Still from Encirclement
Still from Encirclement
 

On Demand

Encirclement: Neo-Liberalism Ensnares Democracy

by Richard Brouillette
This doc sketches a portrait of neo-liberal ideology and examines the various mechanisms used to impose its dictates throughout the world.
2008  ·  2h40m  ·  Canada
English, French
English subs
About the Film

Drawing upon the thinking and analyses of internationally renowned intellectuals, ENCIRCLEMENT: NEO-LIBERALISM ENSNARES DEMOCRACY sketches a portrait of neoliberal ideology and examines the various mechanisms used to impose its dictates throughout the world. The one-size-fits-all dogmas of neoliberalism are well known: deregulation, reducing the role of the State, privatization, limiting inflation rather than unemployment. In other words, depoliticizing the economy and putting it into the hands of the financial class.

These dogmas are gradually settling into our consciousness because they’re being broadcast across a vast and pervasive network of propaganda. Beginning with the founding in 1947 of the Mont Pèlerin Society, neoliberal think tanks financed by multinational companies and big capital have propagated neoliberal ideas in universities, in the media, and in governments. Convinced of its historical and scientific validity—particularly in the fall of the Soviet Union—this ideology has intoxicated all governments, left and right alike, with the rate of neoliberal reforms dramatically increasing since the Cold War.

Often imposed with force—either through the structural adjustment plans of the International Monetary Fund (IMF) and the World Bank, under the pressure of financial markets and multinationals, or even by outright war—the neoliberal doctrine has now reached every corner of the planet. But what is really going on behind the ideological smokescreen, behind the neat concepts of natural order and the harmony of interests in a free market, beyond the panacea of the “invisible hand”?


Be sure to also watch UNCLE BERNARD, director Richard Brouillette’s fascinating interview with economist Bernard Maris, who was killed during the Charlie Hebdo shooting, on January 7, 2015.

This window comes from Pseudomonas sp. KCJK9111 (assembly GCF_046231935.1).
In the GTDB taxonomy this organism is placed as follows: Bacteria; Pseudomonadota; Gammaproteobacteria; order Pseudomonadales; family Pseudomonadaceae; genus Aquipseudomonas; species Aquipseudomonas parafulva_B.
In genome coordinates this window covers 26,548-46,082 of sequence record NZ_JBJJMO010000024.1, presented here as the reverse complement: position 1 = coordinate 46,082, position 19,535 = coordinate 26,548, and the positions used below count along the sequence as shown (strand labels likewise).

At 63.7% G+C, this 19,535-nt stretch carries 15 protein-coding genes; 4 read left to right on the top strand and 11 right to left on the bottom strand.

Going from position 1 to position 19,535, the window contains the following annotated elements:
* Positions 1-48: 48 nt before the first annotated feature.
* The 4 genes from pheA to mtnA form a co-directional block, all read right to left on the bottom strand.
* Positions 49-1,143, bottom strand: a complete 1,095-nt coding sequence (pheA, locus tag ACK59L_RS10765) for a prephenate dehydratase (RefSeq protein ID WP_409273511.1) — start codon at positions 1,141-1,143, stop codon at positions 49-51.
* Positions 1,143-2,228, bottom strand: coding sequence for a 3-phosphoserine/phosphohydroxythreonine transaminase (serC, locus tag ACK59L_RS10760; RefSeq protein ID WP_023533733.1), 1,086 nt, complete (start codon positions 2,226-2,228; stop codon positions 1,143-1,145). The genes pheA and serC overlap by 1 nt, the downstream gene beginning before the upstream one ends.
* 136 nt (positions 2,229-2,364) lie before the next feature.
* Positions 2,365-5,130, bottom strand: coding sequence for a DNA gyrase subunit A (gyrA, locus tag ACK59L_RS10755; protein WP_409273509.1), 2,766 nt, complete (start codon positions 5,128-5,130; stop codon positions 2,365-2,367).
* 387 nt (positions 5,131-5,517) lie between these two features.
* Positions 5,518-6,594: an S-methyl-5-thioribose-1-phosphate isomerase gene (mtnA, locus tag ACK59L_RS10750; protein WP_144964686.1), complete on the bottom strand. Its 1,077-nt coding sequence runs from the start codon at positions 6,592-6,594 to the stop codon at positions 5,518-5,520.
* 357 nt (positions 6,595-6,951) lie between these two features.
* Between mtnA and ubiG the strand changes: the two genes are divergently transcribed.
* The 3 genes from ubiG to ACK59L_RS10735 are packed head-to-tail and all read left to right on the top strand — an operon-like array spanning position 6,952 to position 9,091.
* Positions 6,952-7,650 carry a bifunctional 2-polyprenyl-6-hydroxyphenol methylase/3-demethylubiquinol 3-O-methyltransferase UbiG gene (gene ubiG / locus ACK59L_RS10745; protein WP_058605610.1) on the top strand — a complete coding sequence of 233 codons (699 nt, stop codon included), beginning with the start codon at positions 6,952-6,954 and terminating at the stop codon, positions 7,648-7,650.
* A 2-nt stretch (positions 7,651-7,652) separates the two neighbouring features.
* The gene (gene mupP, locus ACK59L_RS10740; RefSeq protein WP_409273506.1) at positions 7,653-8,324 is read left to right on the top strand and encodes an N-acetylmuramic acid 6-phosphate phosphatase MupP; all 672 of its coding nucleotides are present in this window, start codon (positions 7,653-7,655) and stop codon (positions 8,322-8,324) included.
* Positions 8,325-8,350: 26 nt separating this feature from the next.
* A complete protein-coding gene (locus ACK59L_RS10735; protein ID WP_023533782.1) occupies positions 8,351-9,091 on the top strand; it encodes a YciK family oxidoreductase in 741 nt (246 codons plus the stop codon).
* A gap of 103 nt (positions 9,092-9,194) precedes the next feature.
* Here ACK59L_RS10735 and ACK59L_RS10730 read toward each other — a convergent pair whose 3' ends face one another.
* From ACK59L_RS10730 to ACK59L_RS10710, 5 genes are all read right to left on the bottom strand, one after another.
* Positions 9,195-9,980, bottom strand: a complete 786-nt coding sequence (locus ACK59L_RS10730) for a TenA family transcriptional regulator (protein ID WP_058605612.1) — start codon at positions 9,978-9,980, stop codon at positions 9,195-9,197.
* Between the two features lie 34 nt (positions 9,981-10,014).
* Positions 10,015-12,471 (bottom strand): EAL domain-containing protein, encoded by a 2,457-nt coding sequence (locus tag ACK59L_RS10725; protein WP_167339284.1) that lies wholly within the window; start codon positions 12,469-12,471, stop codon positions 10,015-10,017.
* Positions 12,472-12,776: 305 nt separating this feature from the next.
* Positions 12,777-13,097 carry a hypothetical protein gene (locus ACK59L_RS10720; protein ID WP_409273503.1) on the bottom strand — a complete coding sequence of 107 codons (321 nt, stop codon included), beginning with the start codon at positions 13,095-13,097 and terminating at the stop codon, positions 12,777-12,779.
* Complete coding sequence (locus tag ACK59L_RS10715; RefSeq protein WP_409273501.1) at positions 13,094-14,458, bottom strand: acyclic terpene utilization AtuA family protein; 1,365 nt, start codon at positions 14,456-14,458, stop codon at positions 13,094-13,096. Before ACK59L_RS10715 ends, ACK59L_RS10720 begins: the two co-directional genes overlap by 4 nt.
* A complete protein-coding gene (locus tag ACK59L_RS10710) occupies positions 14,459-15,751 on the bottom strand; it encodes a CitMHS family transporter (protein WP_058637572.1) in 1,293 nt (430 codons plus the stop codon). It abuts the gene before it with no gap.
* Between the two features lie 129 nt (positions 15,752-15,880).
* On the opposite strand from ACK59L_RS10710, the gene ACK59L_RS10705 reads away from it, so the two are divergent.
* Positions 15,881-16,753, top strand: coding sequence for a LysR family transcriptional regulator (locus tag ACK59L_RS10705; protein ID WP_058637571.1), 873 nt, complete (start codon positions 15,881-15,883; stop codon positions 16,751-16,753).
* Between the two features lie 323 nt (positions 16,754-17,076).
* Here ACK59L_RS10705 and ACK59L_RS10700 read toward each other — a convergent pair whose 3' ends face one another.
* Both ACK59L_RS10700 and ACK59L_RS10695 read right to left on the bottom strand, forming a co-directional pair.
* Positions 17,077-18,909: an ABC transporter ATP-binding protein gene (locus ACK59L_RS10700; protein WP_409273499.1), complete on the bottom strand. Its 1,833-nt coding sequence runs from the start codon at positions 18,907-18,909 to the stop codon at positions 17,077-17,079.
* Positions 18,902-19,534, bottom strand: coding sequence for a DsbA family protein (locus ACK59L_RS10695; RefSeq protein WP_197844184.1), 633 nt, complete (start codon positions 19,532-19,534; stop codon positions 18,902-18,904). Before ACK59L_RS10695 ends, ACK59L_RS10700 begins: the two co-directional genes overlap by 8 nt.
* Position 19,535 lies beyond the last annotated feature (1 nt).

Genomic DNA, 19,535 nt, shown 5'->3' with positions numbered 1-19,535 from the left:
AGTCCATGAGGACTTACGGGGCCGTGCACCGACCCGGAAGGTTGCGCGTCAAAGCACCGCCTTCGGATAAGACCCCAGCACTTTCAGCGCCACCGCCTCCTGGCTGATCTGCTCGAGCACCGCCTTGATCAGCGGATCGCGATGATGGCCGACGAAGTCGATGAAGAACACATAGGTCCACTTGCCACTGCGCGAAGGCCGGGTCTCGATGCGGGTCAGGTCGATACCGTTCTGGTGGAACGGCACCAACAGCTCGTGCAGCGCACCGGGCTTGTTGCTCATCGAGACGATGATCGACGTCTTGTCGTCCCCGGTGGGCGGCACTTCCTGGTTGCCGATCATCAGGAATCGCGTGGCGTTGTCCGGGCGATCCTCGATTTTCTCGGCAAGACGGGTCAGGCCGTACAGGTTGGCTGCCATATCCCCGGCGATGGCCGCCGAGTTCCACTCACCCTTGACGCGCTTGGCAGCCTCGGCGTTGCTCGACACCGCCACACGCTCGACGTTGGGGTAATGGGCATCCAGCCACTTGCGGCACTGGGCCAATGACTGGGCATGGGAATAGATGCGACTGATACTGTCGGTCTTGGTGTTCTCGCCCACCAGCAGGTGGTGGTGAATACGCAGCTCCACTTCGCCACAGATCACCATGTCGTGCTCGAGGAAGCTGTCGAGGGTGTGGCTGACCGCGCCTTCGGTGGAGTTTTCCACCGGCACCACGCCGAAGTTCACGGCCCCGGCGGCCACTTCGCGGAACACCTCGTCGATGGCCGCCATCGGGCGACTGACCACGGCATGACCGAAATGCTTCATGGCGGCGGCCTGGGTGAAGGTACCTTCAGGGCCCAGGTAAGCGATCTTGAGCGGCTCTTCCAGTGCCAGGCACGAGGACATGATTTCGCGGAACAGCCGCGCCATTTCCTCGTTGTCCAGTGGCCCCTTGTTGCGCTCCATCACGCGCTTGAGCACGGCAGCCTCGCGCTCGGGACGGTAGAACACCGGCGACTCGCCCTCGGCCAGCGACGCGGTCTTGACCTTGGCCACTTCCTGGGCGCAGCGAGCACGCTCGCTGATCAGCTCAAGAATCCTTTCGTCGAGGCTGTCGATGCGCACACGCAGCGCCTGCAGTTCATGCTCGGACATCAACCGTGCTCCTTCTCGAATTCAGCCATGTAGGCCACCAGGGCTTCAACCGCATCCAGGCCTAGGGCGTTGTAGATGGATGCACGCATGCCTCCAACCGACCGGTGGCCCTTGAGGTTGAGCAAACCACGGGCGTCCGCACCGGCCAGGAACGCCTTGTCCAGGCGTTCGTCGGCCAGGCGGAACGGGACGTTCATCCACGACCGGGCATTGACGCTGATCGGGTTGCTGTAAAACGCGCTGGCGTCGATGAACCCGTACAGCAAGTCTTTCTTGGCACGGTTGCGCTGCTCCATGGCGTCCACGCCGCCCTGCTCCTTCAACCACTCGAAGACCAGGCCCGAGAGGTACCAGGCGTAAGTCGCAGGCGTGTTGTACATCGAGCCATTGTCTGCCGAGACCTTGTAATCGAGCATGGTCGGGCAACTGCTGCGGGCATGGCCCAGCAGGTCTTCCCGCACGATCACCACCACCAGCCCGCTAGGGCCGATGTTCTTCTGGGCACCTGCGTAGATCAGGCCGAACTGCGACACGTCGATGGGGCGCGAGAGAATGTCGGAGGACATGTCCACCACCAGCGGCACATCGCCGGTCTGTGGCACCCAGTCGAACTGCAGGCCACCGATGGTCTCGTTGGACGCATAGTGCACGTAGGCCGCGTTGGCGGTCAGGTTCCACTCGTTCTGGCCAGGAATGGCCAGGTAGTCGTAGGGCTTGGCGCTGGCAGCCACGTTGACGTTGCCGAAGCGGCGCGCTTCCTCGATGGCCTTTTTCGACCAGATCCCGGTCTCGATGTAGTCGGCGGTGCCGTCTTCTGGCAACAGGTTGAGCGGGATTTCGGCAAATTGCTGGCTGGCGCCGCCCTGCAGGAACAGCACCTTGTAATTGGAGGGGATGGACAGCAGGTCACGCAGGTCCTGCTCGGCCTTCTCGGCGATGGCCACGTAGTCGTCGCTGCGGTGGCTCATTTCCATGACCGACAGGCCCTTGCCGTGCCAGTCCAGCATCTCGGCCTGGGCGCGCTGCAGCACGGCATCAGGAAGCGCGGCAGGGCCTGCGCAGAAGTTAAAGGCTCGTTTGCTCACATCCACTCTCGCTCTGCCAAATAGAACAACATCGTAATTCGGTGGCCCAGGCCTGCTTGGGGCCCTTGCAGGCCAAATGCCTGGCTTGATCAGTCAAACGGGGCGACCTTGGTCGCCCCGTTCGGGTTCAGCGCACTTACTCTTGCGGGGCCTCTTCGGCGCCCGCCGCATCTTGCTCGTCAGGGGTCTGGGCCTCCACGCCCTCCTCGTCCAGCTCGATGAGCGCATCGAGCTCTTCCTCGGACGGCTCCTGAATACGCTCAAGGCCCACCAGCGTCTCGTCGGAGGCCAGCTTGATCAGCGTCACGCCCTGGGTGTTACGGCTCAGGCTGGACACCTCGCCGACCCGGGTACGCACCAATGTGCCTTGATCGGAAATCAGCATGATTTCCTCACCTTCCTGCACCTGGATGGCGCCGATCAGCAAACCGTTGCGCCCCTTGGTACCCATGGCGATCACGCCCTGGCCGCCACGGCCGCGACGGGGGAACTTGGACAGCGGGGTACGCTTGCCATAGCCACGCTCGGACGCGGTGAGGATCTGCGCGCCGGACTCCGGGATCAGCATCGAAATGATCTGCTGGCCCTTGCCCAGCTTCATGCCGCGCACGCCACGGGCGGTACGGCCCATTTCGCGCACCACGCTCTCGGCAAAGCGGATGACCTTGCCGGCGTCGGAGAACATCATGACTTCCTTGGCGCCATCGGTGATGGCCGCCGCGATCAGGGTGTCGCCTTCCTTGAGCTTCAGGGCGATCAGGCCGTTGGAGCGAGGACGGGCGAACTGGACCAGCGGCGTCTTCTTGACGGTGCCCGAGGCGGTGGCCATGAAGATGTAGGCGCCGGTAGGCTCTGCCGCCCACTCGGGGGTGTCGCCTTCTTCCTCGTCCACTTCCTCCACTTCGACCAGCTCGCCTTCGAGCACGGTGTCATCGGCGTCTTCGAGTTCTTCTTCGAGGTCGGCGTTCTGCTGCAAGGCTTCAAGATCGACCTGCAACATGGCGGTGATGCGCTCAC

Upcoming Screenings

Stay tuned for upcoming screenings!

Festivals and Awards
2008
Rencontres internationales du documentaire de Montréal, Official Selection
2009
Rendez-Vous du cinéma québecois, Official Selection
2009
Berlinale, Official Selection
2009
Buenos Aires Festival Internacional de Cine Independiente, Official Selection
2009
Festival de cinéma des trois Amériques, Official Selection
2009
Festival cinematográfico internacional del Uruguay, Official Selection
2009
Documenta Madrid, Official Selection
2009
Festival international de cinéma francophone en Acadie, Official Selection
2009
Vancouver International Film Festival, Official Selection
2009
Festival do Rio, Official Selection
2009
Festival du film de Gand, Official Selection
2009
International Film Festival Bratislava, Official Selection
2009
Leeds International Film Festival, Official Selection
2009
Oslo Internasjonale Film Festival, Official Selection
In the Press
Review
Editor
Richard Brouillette
Cinematographer
Michel Lamothe
Producer
Richard Brouillette and Esteban Bernatas
Sound Editor
Simon Goulet and Alexandre Gravel
Mixing
Mixing: Éric Tessier and Studio Harmonie
Soundtrack Composer
Éric Morin
Translator
Kathleen Fleming and Anrà Médiatextes
Writer
Richard Brouillette
NFB/ACIC Producers
Monique Létourneau and Pierre Lapointe
About the Director

Richard Brouillette

Richard Brouillette

Richard Brouillette is a film producer, director, editor and programmer. Starting as a film critic for the Montréal weekly, Voir (1989), he then worked for Québec’s top independent distribution company, Cinéma Libre (1989-1999), which has since folded. In 1993, he founded the artist-run center Casa Obscura, a multi-disciplinary exhibition space, where he still runs a weekly cine-club called Les projections libérantes, for which he is also the projectionist.

He has produced and directed Too Much is Enough (doc., 111 min., 1995), for which he won the prestigious M. Joan Chalmers Award in 1996; Carpe Diem (experimental, 5 mins., 1995) and Encirclement – Neo-Liberalism Ensnares Democracy (doc., 160 mins., 2008), for which he won six awards including the prestigious Robert and Frances Flaherty Grand Prize of the Yamagata International Documentary Film Festival and Grand Prize La Poste Suisse of the 2009 Visions du réel festival.

He has also produced six feature-length films: Tree with Severed Branches by Pascale Ferland (doc., 81 mins. 2005), Barbers – A Men’s Story by Claude Demers (doc., 82 mins., 2006), Les désœuvrés by René Bail (fiction, 72 mins. 1959-2007), Adagio for a Biker by Pascale Ferland (doc., 90 mins., 2008), Les dames en bleu et Michel Louvain by Claude Demers (doc., 90 mins., 2009) and Chantier by René Bail (doc., 75 mins., 1957-2009). Brouillette has also acted as consulting producer on a number of other documentary projects.

Richard Brouillette has always been very active in Québec’s independent film community, participating in militant actions and devoting himself to the cause of artist-run centers. Since 1993, he has also sat on the Boards of various organizations. He is currently treasurer of the independent filmmakers’ cooperative, Main Film, and administrator of l’Amicale de la culture indépendante, the coop that manages Casa Obscura.

 
Other films by Richard Brouillette

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